Like Water for Chocolate is a spicy treat for anyone who likes a dash of magical realism in their movies. Tita (Lumi Cavazos) is the youngest daughter of a cruel and overbearing mother. Tita, ever quiet and unhappy, releases her emotions into her cooking. A wedding cake prepared with her tears results in here sister’s wedding guests uncontrollable weeping. Tita’s passion for Pedro (Marco Leonardi), the boy whom she loves and cannot have, results in a dinner of quail and honey sexually arousing everyone at the table. Fire is essential to this movie: fire controlled in preparing hot chocolate and fire uncontrolled through passion that ignites the “matches” inside us.
Myrna’s Top 5
1) The Motorcycle Diaries / Diarios de Motocicleta 2004 (Argentina)
2) Buena Vista Social Club 1999 (Cuba/ Germany)
Wim Wenders’ documentary Buena Vista Social Club is about the adventures of Ry Cooder in Cuba, with some legendary ‘soneros’ musicians of the ’30s, ’40s and ’50, who were forgotten following Castro’s takeover of Cuba. The result was the album and documentary Buena Vista Social Club, recorded with the ninety-year-old singer/guitarist Compay Segundo, guitarist Eliades Ochoa, baritone Ibrahim Ferrer and Omara Portuondo, “the Cuban Edith Piaf.”
Wim Wenders shows these exceptional musicians in their hometown, following them into their usual hangouts—the cafes, clubs and even living rooms—as well as to concerts in Amsterdam and New York’s Carnegie Hall, capturing their unbelievable vitality, infectious, intoxicating joy which is conveyed in every frame of this ravishing documentary. According to Ry Cooder, “In Cuba, music flows like a river.” Buena Vista Social Club is the proof.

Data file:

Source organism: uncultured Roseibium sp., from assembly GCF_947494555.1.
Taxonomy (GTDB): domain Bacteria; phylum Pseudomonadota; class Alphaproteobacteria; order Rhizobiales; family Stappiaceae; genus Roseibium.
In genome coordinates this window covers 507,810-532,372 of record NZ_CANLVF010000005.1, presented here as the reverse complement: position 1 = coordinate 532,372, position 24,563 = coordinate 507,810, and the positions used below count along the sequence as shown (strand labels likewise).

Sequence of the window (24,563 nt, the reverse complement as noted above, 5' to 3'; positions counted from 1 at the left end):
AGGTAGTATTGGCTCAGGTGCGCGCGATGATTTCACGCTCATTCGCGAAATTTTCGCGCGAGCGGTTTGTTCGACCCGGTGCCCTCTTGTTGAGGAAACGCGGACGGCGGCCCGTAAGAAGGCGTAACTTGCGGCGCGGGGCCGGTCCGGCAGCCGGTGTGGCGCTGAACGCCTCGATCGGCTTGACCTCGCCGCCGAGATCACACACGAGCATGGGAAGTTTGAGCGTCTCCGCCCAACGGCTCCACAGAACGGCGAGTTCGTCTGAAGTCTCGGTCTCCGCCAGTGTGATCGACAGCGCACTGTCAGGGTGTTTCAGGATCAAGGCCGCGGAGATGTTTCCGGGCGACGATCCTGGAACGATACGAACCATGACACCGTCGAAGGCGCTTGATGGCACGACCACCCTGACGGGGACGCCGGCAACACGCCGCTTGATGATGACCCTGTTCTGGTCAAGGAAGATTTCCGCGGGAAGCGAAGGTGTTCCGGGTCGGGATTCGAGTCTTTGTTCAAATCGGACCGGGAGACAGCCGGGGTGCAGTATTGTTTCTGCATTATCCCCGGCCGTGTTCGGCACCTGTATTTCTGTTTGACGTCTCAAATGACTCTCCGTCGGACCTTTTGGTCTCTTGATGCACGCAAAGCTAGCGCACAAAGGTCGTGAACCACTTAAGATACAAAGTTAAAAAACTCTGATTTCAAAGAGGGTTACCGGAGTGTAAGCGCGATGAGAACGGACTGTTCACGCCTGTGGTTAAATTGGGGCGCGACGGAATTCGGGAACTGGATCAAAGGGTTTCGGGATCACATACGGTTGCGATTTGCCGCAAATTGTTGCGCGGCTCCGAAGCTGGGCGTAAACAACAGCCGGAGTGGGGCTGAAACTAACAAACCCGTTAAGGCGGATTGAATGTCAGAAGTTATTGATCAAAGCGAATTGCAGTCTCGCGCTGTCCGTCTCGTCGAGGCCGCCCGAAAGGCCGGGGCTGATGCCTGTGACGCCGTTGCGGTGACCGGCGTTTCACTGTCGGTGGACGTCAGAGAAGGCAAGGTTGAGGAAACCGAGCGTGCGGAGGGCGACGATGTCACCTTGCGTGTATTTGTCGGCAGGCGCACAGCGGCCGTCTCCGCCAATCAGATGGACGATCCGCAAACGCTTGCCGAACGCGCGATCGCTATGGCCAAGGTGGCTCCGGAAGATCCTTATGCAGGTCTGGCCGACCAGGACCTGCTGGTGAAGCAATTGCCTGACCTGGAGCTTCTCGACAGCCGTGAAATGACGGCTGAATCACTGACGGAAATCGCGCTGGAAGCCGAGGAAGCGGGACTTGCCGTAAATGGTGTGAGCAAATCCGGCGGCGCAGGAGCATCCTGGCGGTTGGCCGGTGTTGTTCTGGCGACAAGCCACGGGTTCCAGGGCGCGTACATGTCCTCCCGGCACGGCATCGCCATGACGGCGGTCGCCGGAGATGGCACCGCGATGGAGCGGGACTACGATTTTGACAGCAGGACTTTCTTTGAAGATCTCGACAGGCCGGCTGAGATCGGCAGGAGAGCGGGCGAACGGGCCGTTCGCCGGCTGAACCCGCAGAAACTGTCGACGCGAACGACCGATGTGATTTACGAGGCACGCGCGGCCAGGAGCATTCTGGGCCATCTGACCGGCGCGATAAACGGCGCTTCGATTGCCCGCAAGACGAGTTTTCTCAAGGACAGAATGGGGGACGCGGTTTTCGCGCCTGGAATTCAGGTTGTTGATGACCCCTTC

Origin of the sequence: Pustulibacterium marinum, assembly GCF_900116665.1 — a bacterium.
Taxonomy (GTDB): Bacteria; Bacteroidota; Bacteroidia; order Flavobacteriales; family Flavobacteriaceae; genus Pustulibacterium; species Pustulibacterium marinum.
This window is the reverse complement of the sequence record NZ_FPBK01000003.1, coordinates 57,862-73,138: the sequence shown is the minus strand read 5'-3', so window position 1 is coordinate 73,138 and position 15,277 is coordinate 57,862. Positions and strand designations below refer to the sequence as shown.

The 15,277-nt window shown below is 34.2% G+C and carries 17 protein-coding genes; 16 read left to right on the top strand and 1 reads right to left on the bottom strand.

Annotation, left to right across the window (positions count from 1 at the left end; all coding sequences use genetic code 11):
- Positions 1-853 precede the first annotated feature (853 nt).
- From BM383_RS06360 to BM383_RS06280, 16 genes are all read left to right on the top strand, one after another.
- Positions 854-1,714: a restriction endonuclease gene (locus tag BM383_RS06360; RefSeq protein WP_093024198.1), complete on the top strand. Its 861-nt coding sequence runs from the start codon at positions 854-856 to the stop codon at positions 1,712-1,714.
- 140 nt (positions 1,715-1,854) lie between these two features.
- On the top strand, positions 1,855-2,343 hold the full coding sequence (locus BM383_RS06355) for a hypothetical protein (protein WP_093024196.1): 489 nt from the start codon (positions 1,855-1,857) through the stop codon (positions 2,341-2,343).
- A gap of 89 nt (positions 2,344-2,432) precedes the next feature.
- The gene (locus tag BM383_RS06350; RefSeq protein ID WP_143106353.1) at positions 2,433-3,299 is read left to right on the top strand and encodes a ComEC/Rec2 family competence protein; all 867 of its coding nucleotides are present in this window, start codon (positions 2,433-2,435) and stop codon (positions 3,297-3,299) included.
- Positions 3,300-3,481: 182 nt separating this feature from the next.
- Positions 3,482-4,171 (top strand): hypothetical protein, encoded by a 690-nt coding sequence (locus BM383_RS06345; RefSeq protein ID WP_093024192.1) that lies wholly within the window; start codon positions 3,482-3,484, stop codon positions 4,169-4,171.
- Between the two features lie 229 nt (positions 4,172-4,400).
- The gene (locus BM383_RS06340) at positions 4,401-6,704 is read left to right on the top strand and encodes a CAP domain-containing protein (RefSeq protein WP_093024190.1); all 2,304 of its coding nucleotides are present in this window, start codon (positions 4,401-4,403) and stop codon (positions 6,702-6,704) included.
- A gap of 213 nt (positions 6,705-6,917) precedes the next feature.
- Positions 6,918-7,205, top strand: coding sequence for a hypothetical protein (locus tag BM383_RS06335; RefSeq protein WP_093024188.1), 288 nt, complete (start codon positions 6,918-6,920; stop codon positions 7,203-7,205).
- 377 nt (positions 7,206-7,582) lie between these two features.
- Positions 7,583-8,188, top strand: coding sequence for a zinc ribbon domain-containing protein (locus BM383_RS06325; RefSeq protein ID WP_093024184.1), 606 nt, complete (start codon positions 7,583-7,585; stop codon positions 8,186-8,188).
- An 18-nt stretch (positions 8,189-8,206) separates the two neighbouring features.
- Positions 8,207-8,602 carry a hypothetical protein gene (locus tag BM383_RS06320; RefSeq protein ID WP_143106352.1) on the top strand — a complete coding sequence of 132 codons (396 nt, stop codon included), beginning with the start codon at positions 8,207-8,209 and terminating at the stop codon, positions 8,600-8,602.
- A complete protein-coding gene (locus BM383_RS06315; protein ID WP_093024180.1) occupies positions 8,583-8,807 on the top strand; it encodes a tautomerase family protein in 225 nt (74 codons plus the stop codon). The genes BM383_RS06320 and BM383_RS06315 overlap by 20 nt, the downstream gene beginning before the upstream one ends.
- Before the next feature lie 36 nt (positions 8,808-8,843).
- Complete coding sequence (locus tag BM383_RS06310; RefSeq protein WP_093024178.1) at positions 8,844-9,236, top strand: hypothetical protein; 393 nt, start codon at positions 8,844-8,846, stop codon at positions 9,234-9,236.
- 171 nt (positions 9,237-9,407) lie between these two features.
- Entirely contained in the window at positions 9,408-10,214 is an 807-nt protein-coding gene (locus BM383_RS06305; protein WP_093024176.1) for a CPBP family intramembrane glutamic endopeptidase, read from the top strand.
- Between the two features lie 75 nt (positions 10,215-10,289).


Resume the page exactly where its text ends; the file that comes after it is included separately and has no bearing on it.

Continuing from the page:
3) Waste Land / Lixo Extraordinario 2010 (Brazil / UK)
“One man’s trash is another man’s treasure.” This quote was taken literally by the renowned Brazilian artist, Vik Muniz, on his yearlong journey in Rio de Janeiro and the world’s largest landfill. Waste Land, is an uplifting documentary highlighting the transformative power of art and the beauty of the human spirit. Artist Vik Muniz takes us on an emotional journey from Jardim Gramacho, the world’s largest landfill on the outskirts of Rio de Janeiro, to the heights of international art stardom. Vik collaborates with the brilliant catadores, pickers of recyclable materials, characters who live and work in the garbage, quoting Machiavelli and showing us how to recycle ourselves. The creations were exceptionally beautiful, and his philanthropic motives for crafting his art were just as stunning.